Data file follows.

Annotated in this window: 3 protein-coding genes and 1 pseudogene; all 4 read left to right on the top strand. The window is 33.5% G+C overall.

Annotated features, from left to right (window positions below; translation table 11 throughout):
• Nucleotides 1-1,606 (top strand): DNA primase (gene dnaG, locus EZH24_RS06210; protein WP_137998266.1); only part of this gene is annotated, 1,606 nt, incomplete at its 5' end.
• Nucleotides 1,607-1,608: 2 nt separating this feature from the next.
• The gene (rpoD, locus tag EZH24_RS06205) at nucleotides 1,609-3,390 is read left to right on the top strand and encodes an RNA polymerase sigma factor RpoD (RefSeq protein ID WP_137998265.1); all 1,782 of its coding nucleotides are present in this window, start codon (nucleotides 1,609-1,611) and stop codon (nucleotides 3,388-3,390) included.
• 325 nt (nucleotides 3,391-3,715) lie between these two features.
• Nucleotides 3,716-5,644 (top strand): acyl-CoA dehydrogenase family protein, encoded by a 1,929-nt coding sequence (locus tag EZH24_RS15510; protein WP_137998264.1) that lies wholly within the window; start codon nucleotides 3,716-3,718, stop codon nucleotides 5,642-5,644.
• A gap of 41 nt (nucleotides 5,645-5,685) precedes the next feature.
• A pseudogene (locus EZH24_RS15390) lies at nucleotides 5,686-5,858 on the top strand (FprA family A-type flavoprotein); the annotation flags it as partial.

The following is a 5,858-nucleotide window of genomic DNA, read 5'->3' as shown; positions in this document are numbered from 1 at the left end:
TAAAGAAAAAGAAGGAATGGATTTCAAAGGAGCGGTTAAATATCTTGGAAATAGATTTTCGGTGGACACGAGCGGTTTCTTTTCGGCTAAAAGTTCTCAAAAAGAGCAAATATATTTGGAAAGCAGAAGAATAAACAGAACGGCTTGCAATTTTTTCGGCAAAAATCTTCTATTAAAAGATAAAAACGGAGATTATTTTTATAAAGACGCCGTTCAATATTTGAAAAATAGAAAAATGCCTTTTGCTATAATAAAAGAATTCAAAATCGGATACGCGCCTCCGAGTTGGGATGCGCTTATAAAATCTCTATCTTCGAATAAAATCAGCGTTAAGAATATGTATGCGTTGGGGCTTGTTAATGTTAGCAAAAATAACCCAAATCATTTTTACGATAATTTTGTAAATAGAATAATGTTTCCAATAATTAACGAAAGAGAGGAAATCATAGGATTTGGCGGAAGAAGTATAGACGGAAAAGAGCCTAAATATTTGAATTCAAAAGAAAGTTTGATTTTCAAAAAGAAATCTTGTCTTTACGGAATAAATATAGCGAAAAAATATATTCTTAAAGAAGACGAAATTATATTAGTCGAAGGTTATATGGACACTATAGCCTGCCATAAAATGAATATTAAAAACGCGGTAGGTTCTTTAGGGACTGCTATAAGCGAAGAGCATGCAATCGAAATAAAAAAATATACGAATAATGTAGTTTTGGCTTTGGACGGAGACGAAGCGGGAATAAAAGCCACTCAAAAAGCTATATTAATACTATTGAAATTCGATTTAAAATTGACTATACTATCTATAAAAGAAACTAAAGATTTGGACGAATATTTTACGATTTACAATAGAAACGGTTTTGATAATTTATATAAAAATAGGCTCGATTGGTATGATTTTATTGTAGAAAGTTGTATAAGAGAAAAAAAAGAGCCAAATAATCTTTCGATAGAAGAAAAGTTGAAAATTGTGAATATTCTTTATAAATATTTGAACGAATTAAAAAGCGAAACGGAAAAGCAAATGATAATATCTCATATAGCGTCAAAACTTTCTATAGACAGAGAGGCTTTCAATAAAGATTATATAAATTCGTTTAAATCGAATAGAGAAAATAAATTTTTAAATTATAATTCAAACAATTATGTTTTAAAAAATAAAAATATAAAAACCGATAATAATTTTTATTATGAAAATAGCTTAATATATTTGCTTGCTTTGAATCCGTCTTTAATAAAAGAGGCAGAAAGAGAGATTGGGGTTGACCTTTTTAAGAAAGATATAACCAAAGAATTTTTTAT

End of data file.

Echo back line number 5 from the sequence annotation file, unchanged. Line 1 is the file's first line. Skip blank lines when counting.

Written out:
• The gene (rpoD, locus tag EZH24_RS06205) at nucleotides 1,609-3,390 is read left to right on the top strand and encodes an RNA polymerase sigma factor RpoD (RefSeq protein ID WP_137998265.1); all 1,782 of its coding nucleotides are present in this window, start codon (nucleotides 1,609-1,611) and stop codon (nucleotides 3,388-3,390) included.